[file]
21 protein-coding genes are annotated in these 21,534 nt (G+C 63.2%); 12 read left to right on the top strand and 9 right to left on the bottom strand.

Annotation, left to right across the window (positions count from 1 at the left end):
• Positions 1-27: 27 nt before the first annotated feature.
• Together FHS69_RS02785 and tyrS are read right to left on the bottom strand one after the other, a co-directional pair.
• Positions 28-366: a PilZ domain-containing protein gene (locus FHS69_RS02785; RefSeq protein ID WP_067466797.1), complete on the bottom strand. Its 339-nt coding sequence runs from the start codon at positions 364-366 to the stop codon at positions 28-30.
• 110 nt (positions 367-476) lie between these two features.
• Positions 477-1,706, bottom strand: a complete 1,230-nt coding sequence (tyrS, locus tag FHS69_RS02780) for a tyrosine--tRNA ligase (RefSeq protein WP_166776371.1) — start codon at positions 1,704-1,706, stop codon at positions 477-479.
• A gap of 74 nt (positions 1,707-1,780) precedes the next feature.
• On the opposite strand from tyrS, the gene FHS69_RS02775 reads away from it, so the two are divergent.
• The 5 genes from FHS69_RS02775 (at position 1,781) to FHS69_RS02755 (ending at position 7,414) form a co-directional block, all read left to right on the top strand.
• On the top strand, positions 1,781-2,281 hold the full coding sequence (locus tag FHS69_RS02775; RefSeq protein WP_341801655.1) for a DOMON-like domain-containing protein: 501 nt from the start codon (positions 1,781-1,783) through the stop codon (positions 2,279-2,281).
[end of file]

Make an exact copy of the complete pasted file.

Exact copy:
21 protein-coding genes are annotated in these 21,534 nt (G+C 63.2%); 12 read left to right on the top strand and 9 right to left on the bottom strand.

Annotation, left to right across the window (positions count from 1 at the left end):
• Positions 1-27: 27 nt before the first annotated feature.
• Together FHS69_RS02785 and tyrS are read right to left on the bottom strand one after the other, a co-directional pair.
• Positions 28-366: a PilZ domain-containing protein gene (locus FHS69_RS02785; RefSeq protein ID WP_067466797.1), complete on the bottom strand. Its 339-nt coding sequence runs from the start codon at positions 364-366 to the stop codon at positions 28-30.
• 110 nt (positions 367-476) lie between these two features.
• Positions 477-1,706, bottom strand: a complete 1,230-nt coding sequence (tyrS, locus tag FHS69_RS02780) for a tyrosine--tRNA ligase (RefSeq protein WP_166776371.1) — start codon at positions 1,704-1,706, stop codon at positions 477-479.
• A gap of 74 nt (positions 1,707-1,780) precedes the next feature.
• On the opposite strand from tyrS, the gene FHS69_RS02775 reads away from it, so the two are divergent.
• The 5 genes from FHS69_RS02775 (at position 1,781) to FHS69_RS02755 (ending at position 7,414) form a co-directional block, all read left to right on the top strand.
• On the top strand, positions 1,781-2,281 hold the full coding sequence (locus tag FHS69_RS02775; RefSeq protein WP_341801655.1) for a DOMON-like domain-containing protein: 501 nt from the start codon (positions 1,781-1,783) through the stop codon (positions 2,279-2,281).